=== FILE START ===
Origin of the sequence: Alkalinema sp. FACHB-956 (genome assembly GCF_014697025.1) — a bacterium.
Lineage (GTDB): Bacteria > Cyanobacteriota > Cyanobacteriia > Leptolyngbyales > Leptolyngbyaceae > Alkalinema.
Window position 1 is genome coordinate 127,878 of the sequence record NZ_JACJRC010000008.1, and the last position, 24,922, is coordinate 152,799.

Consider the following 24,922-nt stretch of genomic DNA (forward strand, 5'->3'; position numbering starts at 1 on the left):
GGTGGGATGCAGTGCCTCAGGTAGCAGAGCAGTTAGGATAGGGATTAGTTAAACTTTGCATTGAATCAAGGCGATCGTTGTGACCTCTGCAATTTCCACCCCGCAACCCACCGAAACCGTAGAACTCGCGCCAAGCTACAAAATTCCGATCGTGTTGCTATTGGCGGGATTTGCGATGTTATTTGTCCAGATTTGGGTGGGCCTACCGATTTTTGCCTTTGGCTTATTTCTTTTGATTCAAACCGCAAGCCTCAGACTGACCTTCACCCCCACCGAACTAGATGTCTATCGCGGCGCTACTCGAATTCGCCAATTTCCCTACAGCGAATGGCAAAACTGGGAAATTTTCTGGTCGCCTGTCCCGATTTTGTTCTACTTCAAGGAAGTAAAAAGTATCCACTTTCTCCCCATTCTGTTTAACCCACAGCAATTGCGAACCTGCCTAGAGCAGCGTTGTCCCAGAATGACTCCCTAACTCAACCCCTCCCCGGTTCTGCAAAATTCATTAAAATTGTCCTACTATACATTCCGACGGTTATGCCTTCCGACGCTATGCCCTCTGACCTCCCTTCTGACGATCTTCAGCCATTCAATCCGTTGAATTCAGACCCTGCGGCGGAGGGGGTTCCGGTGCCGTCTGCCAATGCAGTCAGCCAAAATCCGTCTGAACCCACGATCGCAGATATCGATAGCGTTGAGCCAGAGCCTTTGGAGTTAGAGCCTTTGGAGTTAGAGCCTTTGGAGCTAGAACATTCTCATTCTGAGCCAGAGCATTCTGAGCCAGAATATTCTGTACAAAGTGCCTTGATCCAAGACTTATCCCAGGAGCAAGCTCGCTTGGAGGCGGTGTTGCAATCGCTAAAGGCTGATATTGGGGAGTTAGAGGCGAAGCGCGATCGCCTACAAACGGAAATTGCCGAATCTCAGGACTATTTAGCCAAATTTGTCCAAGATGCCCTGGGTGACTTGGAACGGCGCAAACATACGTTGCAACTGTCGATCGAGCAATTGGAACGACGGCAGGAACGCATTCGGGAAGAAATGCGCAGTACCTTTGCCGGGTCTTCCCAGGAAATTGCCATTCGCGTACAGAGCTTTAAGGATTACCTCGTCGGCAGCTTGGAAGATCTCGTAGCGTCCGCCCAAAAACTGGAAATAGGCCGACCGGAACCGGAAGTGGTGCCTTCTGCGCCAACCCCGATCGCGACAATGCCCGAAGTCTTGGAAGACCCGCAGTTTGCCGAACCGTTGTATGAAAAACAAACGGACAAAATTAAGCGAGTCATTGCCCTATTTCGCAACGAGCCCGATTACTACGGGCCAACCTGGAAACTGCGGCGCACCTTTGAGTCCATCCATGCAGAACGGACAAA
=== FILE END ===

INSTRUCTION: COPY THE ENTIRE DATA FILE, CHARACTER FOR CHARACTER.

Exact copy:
Origin of the sequence: Alkalinema sp. FACHB-956 (genome assembly GCF_014697025.1) — a bacterium.
Lineage (GTDB): Bacteria > Cyanobacteriota > Cyanobacteriia > Leptolyngbyales > Leptolyngbyaceae > Alkalinema.
Window position 1 is genome coordinate 127,878 of the sequence record NZ_JACJRC010000008.1, and the last position, 24,922, is coordinate 152,799.

Consider the following 24,922-nt stretch of genomic DNA (forward strand, 5'->3'; position numbering starts at 1 on the left):
GGTGGGATGCAGTGCCTCAGGTAGCAGAGCAGTTAGGATAGGGATTAGTTAAACTTTGCATTGAATCAAGGCGATCGTTGTGACCTCTGCAATTTCCACCCCGCAACCCACCGAAACCGTAGAACTCGCGCCAAGCTACAAAATTCCGATCGTGTTGCTATTGGCGGGATTTGCGATGTTATTTGTCCAGATTTGGGTGGGCCTACCGATTTTTGCCTTTGGCTTATTTCTTTTGATTCAAACCGCAAGCCTCAGACTGACCTTCACCCCCACCGAACTAGATGTCTATCGCGGCGCTACTCGAATTCGCCAATTTCCCTACAGCGAATGGCAAAACTGGGAAATTTTCTGGTCGCCTGTCCCGATTTTGTTCTACTTCAAGGAAGTAAAAAGTATCCACTTTCTCCCCATTCTGTTTAACCCACAGCAATTGCGAACCTGCCTAGAGCAGCGTTGTCCCAGAATGACTCCCTAACTCAACCCCTCCCCGGTTCTGCAAAATTCATTAAAATTGTCCTACTATACATTCCGACGGTTATGCCTTCCGACGCTATGCCCTCTGACCTCCCTTCTGACGATCTTCAGCCATTCAATCCGTTGAATTCAGACCCTGCGGCGGAGGGGGTTCCGGTGCCGTCTGCCAATGCAGTCAGCCAAAATCCGTCTGAACCCACGATCGCAGATATCGATAGCGTTGAGCCAGAGCCTTTGGAGTTAGAGCCTTTGGAGTTAGAGCCTTTGGAGCTAGAACATTCTCATTCTGAGCCAGAGCATTCTGAGCCAGAATATTCTGTACAAAGTGCCTTGATCCAAGACTTATCCCAGGAGCAAGCTCGCTTGGAGGCGGTGTTGCAATCGCTAAAGGCTGATATTGGGGAGTTAGAGGCGAAGCGCGATCGCCTACAAACGGAAATTGCCGAATCTCAGGACTATTTAGCCAAATTTGTCCAAGATGCCCTGGGTGACTTGGAACGGCGCAAACATACGTTGCAACTGTCGATCGAGCAATTGGAACGACGGCAGGAACGCATTCGGGAAGAAATGCGCAGTACCTTTGCCGGGTCTTCCCAGGAAATTGCCATTCGCGTACAGAGCTTTAAGGATTACCTCGTCGGCAGCTTGGAAGATCTCGTAGCGTCCGCCCAAAAACTGGAAATAGGCCGACCGGAACCGGAAGTGGTGCCTTCTGCGCCAACCCCGATCGCGACAATGCCCGAAGTCTTGGAAGACCCGCAGTTTGCCGAACCGTTGTATGAAAAACAAACGGACAAAATTAAGCGAGTCATTGCCCTATTTCGCAACGAGCCCGATTACTACGGGCCAACCTGGAAACTGCGGCGCACCTTTGAGTCCATCCATGCAGAACGGACAAA